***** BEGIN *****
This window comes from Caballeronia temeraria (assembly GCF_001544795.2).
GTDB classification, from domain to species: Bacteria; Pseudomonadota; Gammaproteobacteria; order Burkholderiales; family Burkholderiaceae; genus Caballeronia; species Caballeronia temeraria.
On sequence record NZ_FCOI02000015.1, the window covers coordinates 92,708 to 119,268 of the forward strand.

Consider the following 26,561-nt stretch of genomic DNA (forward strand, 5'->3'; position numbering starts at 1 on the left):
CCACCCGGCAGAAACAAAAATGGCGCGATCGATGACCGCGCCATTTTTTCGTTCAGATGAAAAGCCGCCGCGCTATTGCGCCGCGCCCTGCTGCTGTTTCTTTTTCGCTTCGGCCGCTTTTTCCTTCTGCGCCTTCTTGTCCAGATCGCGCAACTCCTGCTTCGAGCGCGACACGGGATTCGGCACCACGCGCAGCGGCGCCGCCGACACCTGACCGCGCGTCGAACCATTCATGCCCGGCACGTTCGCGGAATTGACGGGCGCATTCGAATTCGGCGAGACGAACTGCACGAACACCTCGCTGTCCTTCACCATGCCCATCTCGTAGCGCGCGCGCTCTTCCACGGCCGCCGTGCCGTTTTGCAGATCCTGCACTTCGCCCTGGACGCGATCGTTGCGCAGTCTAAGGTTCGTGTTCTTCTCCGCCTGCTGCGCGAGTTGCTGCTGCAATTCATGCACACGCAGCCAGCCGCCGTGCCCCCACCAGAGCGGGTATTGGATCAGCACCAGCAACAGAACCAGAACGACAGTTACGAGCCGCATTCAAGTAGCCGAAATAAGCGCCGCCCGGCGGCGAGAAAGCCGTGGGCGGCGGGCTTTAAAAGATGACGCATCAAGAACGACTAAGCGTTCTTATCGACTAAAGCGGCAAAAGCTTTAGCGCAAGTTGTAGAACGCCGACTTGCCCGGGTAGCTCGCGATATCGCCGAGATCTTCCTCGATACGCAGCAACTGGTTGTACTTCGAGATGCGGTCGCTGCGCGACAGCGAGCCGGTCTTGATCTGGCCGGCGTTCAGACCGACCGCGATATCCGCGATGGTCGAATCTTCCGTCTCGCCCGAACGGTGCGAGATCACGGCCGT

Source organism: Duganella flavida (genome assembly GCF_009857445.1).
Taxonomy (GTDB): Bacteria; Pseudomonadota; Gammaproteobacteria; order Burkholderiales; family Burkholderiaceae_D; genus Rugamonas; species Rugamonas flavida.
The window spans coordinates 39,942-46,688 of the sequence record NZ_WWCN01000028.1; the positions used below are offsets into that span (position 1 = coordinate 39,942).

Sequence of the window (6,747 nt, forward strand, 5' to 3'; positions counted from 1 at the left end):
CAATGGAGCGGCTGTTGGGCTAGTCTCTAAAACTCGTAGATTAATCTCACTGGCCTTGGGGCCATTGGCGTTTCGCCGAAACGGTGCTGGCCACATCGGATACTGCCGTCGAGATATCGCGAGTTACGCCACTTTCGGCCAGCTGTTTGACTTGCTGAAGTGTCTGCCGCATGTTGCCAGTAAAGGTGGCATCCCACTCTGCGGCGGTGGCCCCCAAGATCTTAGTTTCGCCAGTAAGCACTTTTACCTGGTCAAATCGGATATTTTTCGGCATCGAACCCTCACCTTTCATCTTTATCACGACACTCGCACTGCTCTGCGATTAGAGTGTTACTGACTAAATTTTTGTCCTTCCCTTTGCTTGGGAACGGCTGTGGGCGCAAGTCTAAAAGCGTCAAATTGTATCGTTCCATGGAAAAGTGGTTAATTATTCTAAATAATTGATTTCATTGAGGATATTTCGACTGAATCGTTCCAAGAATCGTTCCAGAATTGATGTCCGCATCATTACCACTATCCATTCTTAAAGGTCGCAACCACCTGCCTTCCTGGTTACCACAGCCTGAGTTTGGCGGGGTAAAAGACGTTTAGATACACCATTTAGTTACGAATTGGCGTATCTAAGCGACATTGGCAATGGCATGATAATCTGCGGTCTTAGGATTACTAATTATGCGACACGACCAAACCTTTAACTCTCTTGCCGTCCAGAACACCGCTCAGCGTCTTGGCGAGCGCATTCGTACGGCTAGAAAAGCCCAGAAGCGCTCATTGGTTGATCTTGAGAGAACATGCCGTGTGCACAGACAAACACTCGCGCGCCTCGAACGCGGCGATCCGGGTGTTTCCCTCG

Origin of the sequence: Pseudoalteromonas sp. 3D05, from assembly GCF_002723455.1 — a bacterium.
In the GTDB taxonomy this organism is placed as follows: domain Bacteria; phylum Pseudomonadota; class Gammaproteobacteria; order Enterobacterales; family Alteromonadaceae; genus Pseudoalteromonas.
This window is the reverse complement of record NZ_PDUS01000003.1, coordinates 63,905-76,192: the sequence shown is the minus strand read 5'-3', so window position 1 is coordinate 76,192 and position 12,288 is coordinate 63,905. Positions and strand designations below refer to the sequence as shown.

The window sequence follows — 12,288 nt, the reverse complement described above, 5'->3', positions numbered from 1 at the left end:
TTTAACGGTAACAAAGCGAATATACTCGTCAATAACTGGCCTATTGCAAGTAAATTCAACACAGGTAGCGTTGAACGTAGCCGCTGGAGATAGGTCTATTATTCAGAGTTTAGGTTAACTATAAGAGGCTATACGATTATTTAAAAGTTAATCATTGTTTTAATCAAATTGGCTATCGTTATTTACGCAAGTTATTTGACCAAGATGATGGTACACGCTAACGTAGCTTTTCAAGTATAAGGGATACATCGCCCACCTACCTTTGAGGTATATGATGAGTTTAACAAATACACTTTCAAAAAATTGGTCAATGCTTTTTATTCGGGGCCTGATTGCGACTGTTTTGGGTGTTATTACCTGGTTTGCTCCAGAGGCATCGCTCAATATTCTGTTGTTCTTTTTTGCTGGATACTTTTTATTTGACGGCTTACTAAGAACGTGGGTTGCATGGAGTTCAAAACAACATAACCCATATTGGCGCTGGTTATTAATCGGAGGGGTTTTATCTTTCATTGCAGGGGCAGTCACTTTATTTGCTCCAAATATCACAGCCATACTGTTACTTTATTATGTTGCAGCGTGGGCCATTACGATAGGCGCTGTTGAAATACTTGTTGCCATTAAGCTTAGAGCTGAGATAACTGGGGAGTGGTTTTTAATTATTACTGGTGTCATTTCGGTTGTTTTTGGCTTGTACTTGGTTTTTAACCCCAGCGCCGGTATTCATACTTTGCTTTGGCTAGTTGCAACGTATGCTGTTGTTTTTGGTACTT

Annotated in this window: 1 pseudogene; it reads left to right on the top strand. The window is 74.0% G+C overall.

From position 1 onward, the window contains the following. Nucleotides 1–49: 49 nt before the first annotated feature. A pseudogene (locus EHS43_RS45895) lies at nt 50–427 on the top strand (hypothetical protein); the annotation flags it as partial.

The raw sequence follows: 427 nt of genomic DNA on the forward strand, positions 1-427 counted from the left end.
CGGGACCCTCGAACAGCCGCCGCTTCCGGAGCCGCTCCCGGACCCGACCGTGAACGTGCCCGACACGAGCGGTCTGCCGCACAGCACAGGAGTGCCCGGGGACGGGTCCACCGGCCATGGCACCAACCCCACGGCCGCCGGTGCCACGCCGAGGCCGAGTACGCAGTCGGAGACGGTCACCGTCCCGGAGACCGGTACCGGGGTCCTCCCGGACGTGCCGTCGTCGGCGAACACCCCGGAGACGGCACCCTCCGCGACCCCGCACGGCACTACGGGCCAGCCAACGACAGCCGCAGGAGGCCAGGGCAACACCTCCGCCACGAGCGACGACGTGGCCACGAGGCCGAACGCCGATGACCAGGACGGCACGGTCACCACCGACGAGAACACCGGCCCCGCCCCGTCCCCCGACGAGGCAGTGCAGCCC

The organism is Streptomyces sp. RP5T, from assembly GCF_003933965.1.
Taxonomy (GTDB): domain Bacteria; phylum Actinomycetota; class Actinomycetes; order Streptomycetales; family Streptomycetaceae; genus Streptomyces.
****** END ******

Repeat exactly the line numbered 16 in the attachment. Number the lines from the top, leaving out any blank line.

Annotated in this window: 1 pseudogene; it reads left to right on the top strand. The window is 74.0% G+C overall.